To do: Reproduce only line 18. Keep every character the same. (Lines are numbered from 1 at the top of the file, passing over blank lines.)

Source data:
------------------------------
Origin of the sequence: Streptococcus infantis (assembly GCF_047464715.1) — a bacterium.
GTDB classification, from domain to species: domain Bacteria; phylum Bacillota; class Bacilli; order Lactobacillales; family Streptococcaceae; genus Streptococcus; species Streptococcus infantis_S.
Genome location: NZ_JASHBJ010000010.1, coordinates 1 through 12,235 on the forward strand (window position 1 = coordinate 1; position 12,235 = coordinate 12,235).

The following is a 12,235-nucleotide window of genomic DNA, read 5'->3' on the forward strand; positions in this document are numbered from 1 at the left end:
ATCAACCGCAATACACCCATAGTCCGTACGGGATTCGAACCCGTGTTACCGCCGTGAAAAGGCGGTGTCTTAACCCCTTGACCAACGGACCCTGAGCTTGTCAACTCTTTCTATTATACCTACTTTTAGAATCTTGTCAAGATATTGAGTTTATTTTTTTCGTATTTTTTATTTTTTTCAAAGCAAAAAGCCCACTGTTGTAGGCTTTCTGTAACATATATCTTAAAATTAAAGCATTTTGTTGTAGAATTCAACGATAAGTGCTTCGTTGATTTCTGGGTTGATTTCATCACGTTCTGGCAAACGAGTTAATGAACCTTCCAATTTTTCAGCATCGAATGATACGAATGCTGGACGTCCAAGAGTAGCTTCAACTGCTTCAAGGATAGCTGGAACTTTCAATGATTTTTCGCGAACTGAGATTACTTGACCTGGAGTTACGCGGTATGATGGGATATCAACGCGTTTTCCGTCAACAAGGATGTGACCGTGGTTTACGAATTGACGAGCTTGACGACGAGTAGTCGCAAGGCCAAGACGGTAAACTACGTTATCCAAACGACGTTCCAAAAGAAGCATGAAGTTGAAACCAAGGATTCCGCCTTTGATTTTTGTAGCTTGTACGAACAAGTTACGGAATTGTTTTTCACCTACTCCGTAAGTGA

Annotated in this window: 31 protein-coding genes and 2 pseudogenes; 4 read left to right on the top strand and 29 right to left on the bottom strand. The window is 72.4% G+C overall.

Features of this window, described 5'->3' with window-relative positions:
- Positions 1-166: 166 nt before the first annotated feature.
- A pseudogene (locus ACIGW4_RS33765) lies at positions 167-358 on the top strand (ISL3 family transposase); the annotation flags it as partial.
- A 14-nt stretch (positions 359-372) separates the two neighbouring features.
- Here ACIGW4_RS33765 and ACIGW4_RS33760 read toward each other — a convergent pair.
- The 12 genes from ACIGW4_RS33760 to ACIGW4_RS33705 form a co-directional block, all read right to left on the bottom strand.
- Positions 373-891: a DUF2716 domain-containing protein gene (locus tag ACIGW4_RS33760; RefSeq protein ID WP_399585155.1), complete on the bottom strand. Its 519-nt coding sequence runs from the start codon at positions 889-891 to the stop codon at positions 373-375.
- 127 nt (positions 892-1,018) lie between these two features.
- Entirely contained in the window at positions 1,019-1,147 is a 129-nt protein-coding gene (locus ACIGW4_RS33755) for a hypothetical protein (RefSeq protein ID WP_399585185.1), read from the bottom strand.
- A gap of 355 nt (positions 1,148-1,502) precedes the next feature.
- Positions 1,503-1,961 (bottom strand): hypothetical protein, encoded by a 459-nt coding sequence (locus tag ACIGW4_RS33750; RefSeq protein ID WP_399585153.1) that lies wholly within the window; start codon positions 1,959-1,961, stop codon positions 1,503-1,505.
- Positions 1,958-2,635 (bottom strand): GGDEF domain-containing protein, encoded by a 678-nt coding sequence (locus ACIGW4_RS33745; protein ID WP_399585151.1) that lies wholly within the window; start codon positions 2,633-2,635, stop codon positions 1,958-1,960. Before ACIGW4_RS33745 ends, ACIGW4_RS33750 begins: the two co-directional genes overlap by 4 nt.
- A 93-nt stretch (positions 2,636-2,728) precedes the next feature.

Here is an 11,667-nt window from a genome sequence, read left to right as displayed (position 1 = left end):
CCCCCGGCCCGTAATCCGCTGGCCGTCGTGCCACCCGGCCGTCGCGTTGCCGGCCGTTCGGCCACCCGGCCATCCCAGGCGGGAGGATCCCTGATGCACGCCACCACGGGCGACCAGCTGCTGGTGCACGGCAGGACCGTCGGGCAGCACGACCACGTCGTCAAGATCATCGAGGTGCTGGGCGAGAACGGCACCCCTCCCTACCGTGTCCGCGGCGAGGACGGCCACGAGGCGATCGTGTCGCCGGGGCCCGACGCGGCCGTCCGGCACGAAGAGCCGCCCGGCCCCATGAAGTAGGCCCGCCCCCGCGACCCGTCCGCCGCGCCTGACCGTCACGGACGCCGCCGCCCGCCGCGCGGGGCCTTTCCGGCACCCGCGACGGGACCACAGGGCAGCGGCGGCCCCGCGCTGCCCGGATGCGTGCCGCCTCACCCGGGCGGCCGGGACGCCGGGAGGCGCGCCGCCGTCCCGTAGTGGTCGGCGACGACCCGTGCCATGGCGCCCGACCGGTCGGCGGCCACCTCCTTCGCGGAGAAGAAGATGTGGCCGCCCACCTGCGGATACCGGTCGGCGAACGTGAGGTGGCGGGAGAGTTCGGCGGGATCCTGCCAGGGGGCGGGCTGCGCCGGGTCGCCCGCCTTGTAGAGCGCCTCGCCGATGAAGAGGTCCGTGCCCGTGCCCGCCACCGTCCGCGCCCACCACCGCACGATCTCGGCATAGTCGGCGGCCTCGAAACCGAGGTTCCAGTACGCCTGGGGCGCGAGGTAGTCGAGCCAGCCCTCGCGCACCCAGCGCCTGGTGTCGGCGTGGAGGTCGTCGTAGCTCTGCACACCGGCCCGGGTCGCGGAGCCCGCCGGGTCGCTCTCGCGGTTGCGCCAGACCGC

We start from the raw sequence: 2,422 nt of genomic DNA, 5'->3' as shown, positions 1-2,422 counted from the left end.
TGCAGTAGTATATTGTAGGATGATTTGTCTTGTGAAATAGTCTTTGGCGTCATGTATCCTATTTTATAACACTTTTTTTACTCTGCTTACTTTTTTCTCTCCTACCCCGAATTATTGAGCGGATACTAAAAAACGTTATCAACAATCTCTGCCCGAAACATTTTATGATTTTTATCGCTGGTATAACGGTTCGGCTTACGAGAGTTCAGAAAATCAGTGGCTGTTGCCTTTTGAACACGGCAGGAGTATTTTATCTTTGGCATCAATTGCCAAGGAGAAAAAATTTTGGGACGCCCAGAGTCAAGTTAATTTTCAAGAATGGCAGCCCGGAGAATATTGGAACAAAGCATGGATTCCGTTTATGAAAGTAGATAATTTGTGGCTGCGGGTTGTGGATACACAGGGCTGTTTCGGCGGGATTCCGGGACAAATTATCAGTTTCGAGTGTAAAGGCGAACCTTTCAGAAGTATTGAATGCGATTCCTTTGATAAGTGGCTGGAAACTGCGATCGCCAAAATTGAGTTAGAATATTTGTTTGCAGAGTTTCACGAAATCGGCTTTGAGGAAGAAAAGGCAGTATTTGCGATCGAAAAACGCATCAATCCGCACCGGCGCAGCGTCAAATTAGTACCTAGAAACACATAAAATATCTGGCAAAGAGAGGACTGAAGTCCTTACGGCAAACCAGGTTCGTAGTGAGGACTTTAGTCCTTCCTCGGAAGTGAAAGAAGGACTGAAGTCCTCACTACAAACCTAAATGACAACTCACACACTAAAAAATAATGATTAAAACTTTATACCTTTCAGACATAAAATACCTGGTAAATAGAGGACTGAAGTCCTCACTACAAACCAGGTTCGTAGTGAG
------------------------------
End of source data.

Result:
- Positions 1,958-2,635 (bottom strand): GGDEF domain-containing protein, encoded by a 678-nt coding sequence (locus ACIGW4_RS33745; protein ID WP_399585151.1) that lies wholly within the window; start codon positions 2,633-2,635, stop codon positions 1,958-1,960. Before ACIGW4_RS33745 ends, ACIGW4_RS33750 begins: the two co-directional genes overlap by 4 nt.